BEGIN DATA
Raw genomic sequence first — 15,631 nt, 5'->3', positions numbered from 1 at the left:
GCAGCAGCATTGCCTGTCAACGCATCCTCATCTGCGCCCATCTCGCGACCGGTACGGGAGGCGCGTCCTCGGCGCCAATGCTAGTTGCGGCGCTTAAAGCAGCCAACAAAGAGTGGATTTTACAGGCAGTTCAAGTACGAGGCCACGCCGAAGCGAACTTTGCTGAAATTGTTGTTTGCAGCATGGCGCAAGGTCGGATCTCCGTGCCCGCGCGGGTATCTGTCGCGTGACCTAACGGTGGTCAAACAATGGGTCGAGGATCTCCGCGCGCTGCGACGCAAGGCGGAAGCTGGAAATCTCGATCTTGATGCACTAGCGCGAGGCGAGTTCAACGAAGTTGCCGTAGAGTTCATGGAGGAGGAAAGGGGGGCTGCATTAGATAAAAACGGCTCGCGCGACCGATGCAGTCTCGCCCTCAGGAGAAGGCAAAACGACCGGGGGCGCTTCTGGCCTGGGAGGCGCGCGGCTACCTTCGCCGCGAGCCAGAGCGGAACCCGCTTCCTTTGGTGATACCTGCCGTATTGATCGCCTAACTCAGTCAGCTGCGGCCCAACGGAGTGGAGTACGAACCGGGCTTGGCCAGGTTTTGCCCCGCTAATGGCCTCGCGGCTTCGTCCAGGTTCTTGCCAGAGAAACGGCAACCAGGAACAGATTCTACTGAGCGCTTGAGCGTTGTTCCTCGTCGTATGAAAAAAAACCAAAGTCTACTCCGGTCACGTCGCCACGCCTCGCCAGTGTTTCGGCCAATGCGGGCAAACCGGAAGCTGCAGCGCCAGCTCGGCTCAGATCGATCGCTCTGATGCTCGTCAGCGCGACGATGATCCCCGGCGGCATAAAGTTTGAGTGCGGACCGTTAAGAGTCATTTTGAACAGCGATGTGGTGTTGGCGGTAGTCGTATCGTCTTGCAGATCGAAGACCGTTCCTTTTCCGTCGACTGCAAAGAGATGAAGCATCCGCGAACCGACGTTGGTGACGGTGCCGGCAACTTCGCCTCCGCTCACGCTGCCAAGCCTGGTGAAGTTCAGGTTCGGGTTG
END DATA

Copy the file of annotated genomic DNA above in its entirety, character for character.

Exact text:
Raw genomic sequence first — 15,631 nt, 5'->3', positions numbered from 1 at the left:
GCAGCAGCATTGCCTGTCAACGCATCCTCATCTGCGCCCATCTCGCGACCGGTACGGGAGGCGCGTCCTCGGCGCCAATGCTAGTTGCGGCGCTTAAAGCAGCCAACAAAGAGTGGATTTTACAGGCAGTTCAAGTACGAGGCCACGCCGAAGCGAACTTTGCTGAAATTGTTGTTTGCAGCATGGCGCAAGGTCGGATCTCCGTGCCCGCGCGGGTATCTGTCGCGTGACCTAACGGTGGTCAAACAATGGGTCGAGGATCTCCGCGCGCTGCGACGCAAGGCGGAAGCTGGAAATCTCGATCTTGATGCACTAGCGCGAGGCGAGTTCAACGAAGTTGCCGTAGAGTTCATGGAGGAGGAAAGGGGGGCTGCATTAGATAAAAACGGCTCGCGCGACCGATGCAGTCTCGCCCTCAGGAGAAGGCAAAACGACCGGGGGCGCTTCTGGCCTGGGAGGCGCGCGGCTACCTTCGCCGCGAGCCAGAGCGGAACCCGCTTCCTTTGGTGATACCTGCCGTATTGATCGCCTAACTCAGTCAGCTGCGGCCCAACGGAGTGGAGTACGAACCGGGCTTGGCCAGGTTTTGCCCCGCTAATGGCCTCGCGGCTTCGTCCAGGTTCTTGCCAGAGAAACGGCAACCAGGAACAGATTCTACTGAGCGCTTGAGCGTTGTTCCTCGTCGTATGAAAAAAAACCAAAGTCTACTCCGGTCACGTCGCCACGCCTCGCCAGTGTTTCGGCCAATGCGGGCAAACCGGAAGCTGCAGCGCCAGCTCGGCTCAGATCGATCGCTCTGATGCTCGTCAGCGCGACGATGATCCCCGGCGGCATAAAGTTTGAGTGCGGACCGTTAAGAGTCATTTTGAACAGCGATGTGGTGTTGGCGGTAGTCGTATCGTCTTGCAGATCGAAGACCGTTCCTTTTCCGTCGACTGCAAAGAGATGAAGCATCCGCGAACCGACGTTGGTGACGGTGCCGGCAACTTCGCCTCCGCTCACGCTGCCAAGCCTGGTGAAGTTCAGGTTCGGGTTG